Ruth Ann Colby Martin serves as a Certified Professional Midwife (CPM), based in Spruce Knob, West Virginia, but she received her Licensed Midwife (LM) credentials through the state of Virginia. Midwives in West Virginia cannot receive licensure through West Virginia, even if, like Colby Martin, they practice in-state.
Colby Martin says that CPMs are the only midwives specifically trained to work with home births, yet West Virginia, along with 17 other states and the District of Columbia, does not recognize their certification. According to Colby Martin, professionals like her are “illegal/alegal” because the state only offers certification to CNMs, such as Cerbone. CNMs, who can work in hospitals, can receive certification in all states.
This caveat can create financial complications for families. According to Colby Martin, financial barriers influence whether or not patients can utilize midwives and have home births. “Many people don’t have financial means to pay for a midwife,” Colby Martin wrote in an email to Rewire.News. While midwives frequently cost the same or less as hospital obstetrical care, the prices can be prohibitive to women who are unable to use their insurance plans to help mitigate the costs. “Since there is no license available for CPMs, we cannot bill insurance or Medicaid, so many people do not have the option of working with a CPM or delivering at home.”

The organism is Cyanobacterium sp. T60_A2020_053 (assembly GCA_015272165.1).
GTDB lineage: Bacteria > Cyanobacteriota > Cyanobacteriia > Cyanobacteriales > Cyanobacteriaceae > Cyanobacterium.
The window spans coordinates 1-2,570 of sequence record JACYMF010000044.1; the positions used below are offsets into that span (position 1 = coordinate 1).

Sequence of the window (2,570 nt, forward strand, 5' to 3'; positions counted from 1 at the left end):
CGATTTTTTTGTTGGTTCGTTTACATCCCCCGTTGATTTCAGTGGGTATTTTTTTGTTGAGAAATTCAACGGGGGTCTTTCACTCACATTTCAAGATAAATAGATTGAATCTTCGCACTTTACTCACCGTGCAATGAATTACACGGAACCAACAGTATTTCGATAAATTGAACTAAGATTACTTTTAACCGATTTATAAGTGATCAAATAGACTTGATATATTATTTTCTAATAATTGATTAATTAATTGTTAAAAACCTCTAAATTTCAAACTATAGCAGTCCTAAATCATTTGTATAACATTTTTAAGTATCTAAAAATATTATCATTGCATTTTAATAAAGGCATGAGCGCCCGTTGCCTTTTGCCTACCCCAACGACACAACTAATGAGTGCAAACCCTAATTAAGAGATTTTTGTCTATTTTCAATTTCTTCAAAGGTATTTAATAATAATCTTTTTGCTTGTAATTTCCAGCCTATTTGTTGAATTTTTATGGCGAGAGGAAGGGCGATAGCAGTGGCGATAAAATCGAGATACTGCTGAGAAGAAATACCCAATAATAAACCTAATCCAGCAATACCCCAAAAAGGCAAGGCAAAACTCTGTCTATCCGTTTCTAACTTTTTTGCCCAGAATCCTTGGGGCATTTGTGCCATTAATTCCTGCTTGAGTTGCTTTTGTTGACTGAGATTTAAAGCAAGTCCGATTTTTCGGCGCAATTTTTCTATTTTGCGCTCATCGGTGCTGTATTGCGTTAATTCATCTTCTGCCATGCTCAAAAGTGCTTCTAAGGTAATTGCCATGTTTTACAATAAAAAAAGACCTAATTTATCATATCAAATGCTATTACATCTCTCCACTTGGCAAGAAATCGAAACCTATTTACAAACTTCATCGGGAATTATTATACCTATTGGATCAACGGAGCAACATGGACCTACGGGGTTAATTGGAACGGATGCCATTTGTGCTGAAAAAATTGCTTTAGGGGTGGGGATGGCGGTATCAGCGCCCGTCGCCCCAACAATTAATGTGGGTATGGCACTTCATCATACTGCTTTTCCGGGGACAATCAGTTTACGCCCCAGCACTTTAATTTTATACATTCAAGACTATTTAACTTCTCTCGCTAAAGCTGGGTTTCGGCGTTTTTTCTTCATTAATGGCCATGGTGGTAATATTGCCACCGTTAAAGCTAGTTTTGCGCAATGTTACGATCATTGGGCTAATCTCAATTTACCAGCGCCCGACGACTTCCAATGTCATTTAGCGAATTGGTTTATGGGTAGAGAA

Despite these issues in Appalachia, midwifery has gained popularity nationwide among a surprising demographic: upper-class residents of urban centers who already have greater access to various transportation and financial resources. The midwifery trend has grown throughout the country, but according to Cerbone, it is especially popular in places like Manhattan where young, urban professionals value the flexibility it offers. “Home births have become this yuppie thing,” Cerbone said. “The reason home births have doubled in the last 10 or 12 years is because yuppies want to have home births.”
Cerbone and Colby Martin understand why home births may be more appealing. In general, giving birth at home offers pregnant people more autonomy over body positions and the types of movements they can make while in labor. Similarly, home births are without the rigid rules that exist in some hospitals, such as those that dictate when individuals in labor can eat and drink.
Angy Nixon, a CNM in Scott Depot, West Virginia, said that in her experience, people may want to avoid situations that cause them to feel helpless. This could happen in a hospital setting. “In medical settings, people often … lose their power,” she said. “Some of that is by design and due to acculturation. There are a lot of unspoken ways of giving up power. It’s very subtle, but the effects of that loss of power can be very strong.”
Originally conceived out of necessity, Cerbone and Colby Martin believe that births aided by midwives have become attractive again in recent years because of the autonomy they provide new parents.
Nixon agrees. Whether hoping to take control of their own experiences due to previously negative hospital visits or histories with sexual or emotional trauma, Nixon said one of the most appealing aspects about home births is that pregnant people have the ability to design their own experiences.
“Going outside the system—sometimes that really is a prime motivator for people who really are committed to protecting their autonomy,” Nixon said.
Cerbone believes that the free-thinking associated with the Appalachian region should give rise to a population that supports home births and the discretion it provides new parenting.
But a pioneering spirit can only carry individuals so far.
“I think in Appalachia, women are independent and want to make their own decisions,” she said, “But they don’t have the money to go where their insurance doesn’t cover.”